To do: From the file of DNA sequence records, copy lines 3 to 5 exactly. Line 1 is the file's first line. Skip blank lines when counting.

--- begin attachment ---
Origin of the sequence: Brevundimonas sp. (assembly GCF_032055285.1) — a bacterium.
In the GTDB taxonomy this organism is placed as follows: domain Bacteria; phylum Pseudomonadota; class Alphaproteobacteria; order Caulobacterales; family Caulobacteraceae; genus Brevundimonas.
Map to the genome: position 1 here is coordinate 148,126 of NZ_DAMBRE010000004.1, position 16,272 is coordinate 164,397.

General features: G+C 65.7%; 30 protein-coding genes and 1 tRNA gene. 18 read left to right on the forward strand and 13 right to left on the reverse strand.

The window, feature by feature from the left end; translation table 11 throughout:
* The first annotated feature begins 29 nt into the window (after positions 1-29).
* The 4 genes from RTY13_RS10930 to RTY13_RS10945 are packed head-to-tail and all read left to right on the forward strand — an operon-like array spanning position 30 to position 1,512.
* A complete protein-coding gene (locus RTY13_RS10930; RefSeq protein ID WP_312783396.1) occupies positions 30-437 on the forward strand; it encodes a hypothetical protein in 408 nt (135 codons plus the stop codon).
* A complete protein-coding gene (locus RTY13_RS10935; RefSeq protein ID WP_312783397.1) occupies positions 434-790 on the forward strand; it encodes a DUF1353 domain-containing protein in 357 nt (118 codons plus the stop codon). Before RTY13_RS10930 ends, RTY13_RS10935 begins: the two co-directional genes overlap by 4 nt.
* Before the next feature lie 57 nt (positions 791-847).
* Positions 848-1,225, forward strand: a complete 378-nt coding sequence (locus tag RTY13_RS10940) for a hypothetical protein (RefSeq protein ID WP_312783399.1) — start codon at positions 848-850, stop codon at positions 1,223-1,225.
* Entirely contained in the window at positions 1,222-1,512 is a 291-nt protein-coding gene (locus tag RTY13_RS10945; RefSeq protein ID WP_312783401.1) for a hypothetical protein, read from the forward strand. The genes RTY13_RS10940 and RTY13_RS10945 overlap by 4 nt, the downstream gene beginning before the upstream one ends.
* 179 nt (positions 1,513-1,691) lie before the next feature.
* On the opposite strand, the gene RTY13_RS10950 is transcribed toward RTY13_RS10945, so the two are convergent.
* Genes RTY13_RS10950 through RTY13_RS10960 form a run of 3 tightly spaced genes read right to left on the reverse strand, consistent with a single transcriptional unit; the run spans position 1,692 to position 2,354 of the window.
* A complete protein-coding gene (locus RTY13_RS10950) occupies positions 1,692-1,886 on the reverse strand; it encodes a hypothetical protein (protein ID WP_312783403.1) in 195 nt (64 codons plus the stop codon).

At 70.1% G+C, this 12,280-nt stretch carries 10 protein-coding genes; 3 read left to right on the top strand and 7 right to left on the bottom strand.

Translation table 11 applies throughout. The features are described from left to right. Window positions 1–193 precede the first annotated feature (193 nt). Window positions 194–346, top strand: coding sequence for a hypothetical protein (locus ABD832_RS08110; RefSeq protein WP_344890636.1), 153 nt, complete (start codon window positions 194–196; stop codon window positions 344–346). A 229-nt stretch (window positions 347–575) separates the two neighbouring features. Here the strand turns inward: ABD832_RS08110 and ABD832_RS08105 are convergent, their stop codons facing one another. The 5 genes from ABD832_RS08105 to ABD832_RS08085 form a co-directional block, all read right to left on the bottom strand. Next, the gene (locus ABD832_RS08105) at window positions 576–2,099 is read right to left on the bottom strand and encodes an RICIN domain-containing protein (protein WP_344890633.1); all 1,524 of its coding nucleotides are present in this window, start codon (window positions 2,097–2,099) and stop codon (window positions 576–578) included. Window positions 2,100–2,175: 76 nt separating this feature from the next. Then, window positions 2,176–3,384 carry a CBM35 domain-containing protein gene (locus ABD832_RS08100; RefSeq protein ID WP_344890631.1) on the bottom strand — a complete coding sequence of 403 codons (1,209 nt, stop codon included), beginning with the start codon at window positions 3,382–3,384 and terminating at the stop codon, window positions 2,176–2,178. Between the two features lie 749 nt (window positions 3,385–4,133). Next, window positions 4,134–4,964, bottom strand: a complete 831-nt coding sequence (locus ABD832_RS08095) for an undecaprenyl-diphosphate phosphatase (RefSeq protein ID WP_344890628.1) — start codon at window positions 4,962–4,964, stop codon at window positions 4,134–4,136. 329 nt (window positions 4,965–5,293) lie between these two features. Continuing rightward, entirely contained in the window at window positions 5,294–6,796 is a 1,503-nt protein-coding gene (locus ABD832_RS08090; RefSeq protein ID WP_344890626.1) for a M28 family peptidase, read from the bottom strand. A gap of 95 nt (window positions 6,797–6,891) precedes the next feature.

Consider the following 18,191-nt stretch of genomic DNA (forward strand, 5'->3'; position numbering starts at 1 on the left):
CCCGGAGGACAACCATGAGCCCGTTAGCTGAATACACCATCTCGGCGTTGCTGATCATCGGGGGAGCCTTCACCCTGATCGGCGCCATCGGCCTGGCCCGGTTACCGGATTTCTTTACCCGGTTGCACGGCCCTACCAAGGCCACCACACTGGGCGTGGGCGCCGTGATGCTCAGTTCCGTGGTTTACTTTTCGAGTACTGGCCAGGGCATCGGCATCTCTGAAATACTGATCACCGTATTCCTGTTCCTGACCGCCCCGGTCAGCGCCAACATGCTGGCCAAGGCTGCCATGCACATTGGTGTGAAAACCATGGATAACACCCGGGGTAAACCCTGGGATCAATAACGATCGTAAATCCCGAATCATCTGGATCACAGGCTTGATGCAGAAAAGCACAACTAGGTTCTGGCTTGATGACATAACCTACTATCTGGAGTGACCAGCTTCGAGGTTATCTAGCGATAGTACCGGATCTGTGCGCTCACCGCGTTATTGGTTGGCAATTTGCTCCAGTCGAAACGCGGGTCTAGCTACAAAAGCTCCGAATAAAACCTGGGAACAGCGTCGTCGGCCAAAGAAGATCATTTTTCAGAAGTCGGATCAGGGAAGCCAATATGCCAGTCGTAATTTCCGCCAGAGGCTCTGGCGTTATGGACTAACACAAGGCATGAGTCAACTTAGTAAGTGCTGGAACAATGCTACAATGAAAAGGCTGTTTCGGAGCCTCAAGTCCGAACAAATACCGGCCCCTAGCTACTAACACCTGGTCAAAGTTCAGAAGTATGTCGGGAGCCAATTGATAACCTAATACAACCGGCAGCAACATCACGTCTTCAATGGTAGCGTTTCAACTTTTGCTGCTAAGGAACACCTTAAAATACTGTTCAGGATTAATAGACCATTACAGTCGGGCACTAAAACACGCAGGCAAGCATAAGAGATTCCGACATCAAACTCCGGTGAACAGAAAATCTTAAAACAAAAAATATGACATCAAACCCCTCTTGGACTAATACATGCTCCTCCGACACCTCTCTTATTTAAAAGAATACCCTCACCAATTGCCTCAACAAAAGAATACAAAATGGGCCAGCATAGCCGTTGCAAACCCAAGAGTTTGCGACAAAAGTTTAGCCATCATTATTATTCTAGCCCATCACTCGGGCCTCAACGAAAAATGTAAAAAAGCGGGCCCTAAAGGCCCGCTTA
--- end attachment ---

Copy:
Map to the genome: position 1 here is coordinate 148,126 of NZ_DAMBRE010000004.1, position 16,272 is coordinate 164,397.

General features: G+C 65.7%; 30 protein-coding genes and 1 tRNA gene. 18 read left to right on the forward strand and 13 right to left on the reverse strand.

The window, feature by feature from the left end; translation table 11 throughout: